Monday November 06, 2017

'He's going to hurt someone else': Poll finds 68% of health-care workers in Ont. assaulted in past year

A recent poll of Ontario health-care workers reveals a surprising levels of violence and physical, sexual and mental abuse.

A recent poll of Ontario health-care workers reveals a surprising levels of violence and physical, sexual and mental abuse. (Pixabay.com)

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Sixty-eight per cent of hospital staff in Ontario say they have been victims of physical violence at work in the past year — and that includes everything from getting punched and kicked, to being pinned against a wall.

Twenty per cent say they have been the victims of nine or more violent incidents in the past year; 42 per cent report sexual harassment or assault.

That's according to a new poll of 2,000 Ontario health-care workers, commissioned by the Ontario Council of Hospital Unions (OCHU).

'He's going to hurt someone else now.' - Personal support worker Scott Sharp

Scott Sharp, a personal support worker is currently on medical leave, after being punched while trying to restrain a violent intoxicated patient in 2015.

Sharp hit his head on a steel rack, suffering a spinal injury.

"My first thing on my mind wasn't that I was hurt," Sharp tells The Current's Anna Maria Tremonti. 

"It was that, my God, he's going to hurt someone else now."

Sharp spent three months in hospital, and still uses a walker. He didn't receive benefits since his job was classified as part-time. The expenses, including drug costs that weren't covered, meant Sharp's family lost their house.

"Harder than my spinal injury was looking at my children," he says. 

"You place a lot of blame on yourself. It adds to the depression. It adds to the, you know, why did I let my guard down?"

Medical

Twenty per cent of health-care workers in a recent OCHU poll reported having been physically assaulted more than nine times in 2016. (pixabay.com)

Physiotherapist assistant Tanya (The Current agreed not to use her full name because she fears reprisals for speaking out) works at a Toronto-area health-care facility.  

She was putting a brace on one patient's leg when another came up behind her and pressed himself against her from behind. She told him to stop, but he continued — and the patient she was helping commented that if he were the other patient, he would do the same thing.

'They took pity on the actual patient, saying that he was sexually frustrated because of all that's happening in his personal life.' - Tanya, physiotherapist assistant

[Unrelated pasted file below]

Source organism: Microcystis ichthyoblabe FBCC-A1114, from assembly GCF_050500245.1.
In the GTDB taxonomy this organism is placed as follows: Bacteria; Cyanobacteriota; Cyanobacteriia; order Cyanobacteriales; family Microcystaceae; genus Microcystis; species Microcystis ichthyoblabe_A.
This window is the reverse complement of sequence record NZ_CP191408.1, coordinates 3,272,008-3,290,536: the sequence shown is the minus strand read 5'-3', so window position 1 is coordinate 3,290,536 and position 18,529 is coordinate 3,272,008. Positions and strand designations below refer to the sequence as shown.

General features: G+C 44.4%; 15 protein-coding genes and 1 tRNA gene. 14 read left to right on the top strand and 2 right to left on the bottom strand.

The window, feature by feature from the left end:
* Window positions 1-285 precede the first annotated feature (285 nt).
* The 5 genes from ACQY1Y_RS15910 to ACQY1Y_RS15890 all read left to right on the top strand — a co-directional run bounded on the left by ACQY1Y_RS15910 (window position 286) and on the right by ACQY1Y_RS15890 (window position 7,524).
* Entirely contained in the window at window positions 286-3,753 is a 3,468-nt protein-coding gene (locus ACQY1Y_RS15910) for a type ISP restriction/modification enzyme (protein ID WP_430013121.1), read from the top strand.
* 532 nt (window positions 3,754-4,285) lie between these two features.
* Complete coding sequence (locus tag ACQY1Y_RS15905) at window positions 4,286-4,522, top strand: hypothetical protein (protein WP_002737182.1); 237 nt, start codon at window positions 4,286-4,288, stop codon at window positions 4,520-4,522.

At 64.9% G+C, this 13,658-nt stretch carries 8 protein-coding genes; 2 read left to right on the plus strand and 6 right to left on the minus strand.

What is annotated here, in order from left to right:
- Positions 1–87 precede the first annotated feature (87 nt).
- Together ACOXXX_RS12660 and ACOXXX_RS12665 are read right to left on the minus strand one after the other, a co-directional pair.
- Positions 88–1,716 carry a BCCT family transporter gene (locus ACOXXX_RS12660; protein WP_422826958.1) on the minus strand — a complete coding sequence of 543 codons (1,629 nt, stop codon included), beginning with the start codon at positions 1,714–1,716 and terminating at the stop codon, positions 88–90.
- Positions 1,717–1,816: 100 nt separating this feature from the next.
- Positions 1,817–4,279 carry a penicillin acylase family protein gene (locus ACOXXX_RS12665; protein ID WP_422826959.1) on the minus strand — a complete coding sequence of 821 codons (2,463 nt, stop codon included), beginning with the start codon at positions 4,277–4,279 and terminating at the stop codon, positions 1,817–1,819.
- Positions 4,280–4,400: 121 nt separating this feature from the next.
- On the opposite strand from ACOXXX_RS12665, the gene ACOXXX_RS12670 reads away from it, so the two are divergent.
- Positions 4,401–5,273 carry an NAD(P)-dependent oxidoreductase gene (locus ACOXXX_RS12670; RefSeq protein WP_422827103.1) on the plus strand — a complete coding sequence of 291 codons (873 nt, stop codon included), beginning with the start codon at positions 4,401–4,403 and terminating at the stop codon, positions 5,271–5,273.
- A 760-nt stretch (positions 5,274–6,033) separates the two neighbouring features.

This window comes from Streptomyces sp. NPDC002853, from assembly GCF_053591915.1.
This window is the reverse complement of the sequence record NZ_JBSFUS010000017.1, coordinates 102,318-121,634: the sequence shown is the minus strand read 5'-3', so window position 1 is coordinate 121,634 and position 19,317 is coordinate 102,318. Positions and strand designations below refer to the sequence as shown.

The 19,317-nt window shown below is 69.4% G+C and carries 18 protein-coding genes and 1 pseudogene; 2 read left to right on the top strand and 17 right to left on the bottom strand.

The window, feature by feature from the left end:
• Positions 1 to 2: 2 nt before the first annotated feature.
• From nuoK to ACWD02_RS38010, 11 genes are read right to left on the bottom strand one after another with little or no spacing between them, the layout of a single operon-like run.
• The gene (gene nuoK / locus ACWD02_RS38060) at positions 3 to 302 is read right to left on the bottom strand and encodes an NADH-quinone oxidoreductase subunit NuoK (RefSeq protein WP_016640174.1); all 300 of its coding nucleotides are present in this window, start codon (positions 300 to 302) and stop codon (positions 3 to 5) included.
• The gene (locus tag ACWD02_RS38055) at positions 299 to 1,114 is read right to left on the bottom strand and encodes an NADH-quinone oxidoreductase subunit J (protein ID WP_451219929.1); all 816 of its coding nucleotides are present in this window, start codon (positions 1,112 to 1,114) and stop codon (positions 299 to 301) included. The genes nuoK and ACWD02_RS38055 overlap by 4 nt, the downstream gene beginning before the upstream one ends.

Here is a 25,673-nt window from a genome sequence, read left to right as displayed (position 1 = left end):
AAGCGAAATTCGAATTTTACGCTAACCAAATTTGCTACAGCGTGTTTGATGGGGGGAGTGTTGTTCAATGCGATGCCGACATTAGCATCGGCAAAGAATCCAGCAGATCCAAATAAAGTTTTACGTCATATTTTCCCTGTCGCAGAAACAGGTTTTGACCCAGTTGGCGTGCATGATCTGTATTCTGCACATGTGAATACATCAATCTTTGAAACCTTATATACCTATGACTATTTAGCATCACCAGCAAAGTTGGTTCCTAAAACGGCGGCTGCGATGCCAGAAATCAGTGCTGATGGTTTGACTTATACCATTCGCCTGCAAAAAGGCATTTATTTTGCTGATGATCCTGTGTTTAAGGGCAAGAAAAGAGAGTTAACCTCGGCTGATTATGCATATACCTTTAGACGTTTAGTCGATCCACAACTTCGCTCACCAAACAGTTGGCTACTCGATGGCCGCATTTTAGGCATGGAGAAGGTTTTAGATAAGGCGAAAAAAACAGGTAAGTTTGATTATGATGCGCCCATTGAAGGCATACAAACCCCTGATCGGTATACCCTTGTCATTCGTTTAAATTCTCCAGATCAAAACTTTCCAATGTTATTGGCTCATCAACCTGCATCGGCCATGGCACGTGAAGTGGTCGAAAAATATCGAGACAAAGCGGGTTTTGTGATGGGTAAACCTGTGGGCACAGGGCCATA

When Tanya told a co-worker, she didn't get the help she was hoping for.

"They took pity on the actual patient, saying that he was sexually frustrated because of all that's happening in his personal life," she tells Tremonti.

No protcols in hospitals to deal with assault

Tanya reported the incident to a larger group of colleagues but says there were no protocols in place to deal with it. Eventually, she was removed from the unit, which felt to her like a punishment since she had been working there for nine years and loved it.

As a black woman, Tanya says she also faces frequent racist comments, including patients saying they don't want her to treat them.

'First of all, we'd like the hospitals to acknowledge the problem.' - OCHU President Michael Hurley

"We go in there every day and we do our best," says Tanya. "So when we're faced with this, it does chip away at your willingness to help."

OCHU President Michael Hurley, who is also a former personal support worker, says the first step to addressing the problem is straightforward.

"First of all, we'd like the hospitals to acknowledge the problem," Hurley explains.

"We'd like them to declare that an environment of violent or aggressive behaviour against staff in hospitals is not going to be accepted. We'd like them to post signs to that effect."

Hurley would also like to see the Criminal Code changed so that assault against health-care workers is taken more seriously in sentencing, as is the case with transit workers.

"[It's] not about filling the jails with people who assault health-care workers," says Hurley. 

"It's so we can have a dialogue like this about why it's a bad thing to assault health-care workers."

The Current asked Ontario's Health Minister Eric Hoskins and Labour Minister Kevin Flynn for interviews. Neither was available.  

Listen to the full conversation above.

This segment was produced by The Current's John Chipman.